6.Defence tactics: using print to defend oneself and the Nation
7.Revolutionary reform: radical legal codes in France and Saint-Domingue in the 1790s
8.Revolutionary justice and Terror
9.Popular justice: riots, lynchings and massacre
10. Investigating crime: policing and procedure

Learning activities and teaching methods (given in hours of study time)

Scheduled Learning and Teaching ActivitiesGuided independent studyPlacement / study abroad

Details of learning activities and teaching methods

CategoryHours of study timeDescription
Scheduled learning and teaching activities22 hour lecture: Introduction to module
Scheduled learning and teaching activities2010 x 2 hour seminars. At a meeting of the whole class generally a different group of 3-4 students will give a presentation to the whole class, followed by class discussion and working through the sources for that week carefully. Additional sources may be issued in the class and the lecturer will also use the time to set up issues for the following week.
Guided independent study128Students prepare for the session through reading and research; writing a weekly source essay and preparing one group presentation in the course of the term.

Formative assessment

Form of assessmentSize of the assessment (eg length / duration)ILOs assessedFeedback method
Group presentation (3-4 students)10-15 minutes1-4, 6-7, 9Oral
Lowest mark from portfolio of 5 source commentaries500 words1-5, 7-8, 10Mark and written comments

Summative assessment (% of credit)

CourseworkWritten examsPractical exams

Details of summative assessment

Form of assessment% of creditSize of the assessment (eg length / duration)ILOs assessedFeedback method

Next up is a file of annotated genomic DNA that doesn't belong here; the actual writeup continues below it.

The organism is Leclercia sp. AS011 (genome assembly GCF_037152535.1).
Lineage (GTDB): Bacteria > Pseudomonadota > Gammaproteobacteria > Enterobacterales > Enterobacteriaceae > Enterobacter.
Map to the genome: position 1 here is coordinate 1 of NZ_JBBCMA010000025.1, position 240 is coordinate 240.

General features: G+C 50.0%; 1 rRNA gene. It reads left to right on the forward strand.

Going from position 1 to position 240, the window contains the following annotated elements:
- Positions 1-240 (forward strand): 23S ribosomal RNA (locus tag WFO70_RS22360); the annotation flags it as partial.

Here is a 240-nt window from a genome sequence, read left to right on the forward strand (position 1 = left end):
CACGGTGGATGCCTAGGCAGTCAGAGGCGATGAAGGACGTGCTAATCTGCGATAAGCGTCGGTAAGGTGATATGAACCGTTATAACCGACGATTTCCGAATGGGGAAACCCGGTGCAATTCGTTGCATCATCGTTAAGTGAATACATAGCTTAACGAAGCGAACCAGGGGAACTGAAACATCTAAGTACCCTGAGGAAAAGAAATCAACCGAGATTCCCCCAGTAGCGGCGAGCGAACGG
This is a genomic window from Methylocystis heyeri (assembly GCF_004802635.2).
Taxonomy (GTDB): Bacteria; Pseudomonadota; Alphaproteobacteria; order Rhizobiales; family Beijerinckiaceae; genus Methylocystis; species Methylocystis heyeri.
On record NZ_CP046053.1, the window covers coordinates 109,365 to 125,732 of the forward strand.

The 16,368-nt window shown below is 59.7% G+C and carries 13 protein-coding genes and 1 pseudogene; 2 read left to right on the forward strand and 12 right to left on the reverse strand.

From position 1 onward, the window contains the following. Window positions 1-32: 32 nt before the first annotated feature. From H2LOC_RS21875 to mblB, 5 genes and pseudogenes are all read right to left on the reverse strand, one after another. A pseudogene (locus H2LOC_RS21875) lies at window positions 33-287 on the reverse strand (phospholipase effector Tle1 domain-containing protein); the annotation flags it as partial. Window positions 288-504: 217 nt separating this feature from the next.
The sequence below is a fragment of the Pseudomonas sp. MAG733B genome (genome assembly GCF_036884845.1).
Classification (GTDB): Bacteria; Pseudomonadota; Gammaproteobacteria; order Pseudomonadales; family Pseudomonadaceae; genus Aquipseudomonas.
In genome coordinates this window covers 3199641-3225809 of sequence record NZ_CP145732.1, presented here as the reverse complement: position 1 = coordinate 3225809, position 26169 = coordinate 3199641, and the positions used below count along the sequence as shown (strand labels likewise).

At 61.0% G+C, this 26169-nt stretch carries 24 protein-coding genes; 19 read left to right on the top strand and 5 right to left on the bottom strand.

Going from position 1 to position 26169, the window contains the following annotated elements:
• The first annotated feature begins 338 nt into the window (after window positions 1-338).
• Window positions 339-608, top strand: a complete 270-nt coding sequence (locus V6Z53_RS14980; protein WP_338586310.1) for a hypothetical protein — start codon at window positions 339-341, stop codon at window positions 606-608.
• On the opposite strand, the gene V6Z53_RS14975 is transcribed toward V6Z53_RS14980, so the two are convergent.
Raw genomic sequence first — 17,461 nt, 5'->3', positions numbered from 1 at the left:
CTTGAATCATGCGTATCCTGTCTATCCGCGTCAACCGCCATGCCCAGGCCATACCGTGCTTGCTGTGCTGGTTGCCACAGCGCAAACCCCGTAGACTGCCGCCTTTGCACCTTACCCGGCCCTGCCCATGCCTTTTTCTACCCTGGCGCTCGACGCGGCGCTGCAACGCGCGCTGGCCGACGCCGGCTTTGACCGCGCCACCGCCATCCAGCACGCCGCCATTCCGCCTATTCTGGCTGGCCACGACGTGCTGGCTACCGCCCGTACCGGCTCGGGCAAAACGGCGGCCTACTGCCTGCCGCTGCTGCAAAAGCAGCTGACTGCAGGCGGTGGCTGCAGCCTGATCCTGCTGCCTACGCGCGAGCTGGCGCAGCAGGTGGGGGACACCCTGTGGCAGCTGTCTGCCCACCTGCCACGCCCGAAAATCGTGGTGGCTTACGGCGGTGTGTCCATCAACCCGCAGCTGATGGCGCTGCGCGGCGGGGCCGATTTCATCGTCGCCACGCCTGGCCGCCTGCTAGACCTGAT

4 highest marks from portfolio of 5 source commentaries602000 words (500 per commentary) (15% per commentary)1-5, 7-8, 10Mark and written comments
Essay on Sources401500 words1-5, 7-8, 10Mark and written comments

Details of re-assessment (where required by referral or deferral)

Original form of assessmentForm of re-assessmentILOs re-assessedTimescale for re-assessment
4 highest marks from portfolio of 5 source commentaries4 highest marks from portfolio of 5 source commentaries1-5, 7-8, 10Referral/deferral period
1500-word essay1500 word essay1-5, 7-8, 10Referral/deferral period

Indicative learning resources - Basic reading

Arasse, Daniel, The Guillotine and the Terror (1989)
Bell, David A.  Lawyers and Citizens: The Making of a Political Elite in Old Regime France (1994)
Brown, Howard G., Ending the French Revolution: Violence, Justice and Repression from the Terror to Napoleon (2006)
Cobb, Richard, The Police and the People: French Popular Protest, 1789-1820 (1970)
Foucault, Michel, Discipline and Punish: The Birth of the Prison (1977)
Friedland, Paul, Seeing Justice Done: The Age of Spectacular Capital Punishment in France (2012)
Ghachem, Malick W., The Old Regime and the Haitian Revolution (2012) 
Gough, Hugh, The Terror in the French Revolution, 2nd edition (2010)
Kelly, George A., Mortal Politics in Eighteenth-Century France (1986)
Maza, Sarah, Private Lives and Public Affairs: The Causes Célèbres of Prerevolutionary France (1993)
Sutherland, Donald M.G., Murder in Aubagne: Lynching, Law, and Justice during the French Revolution (2009)

Module has an active ELE page?


Available as distance learning?


Origin date


Last revision date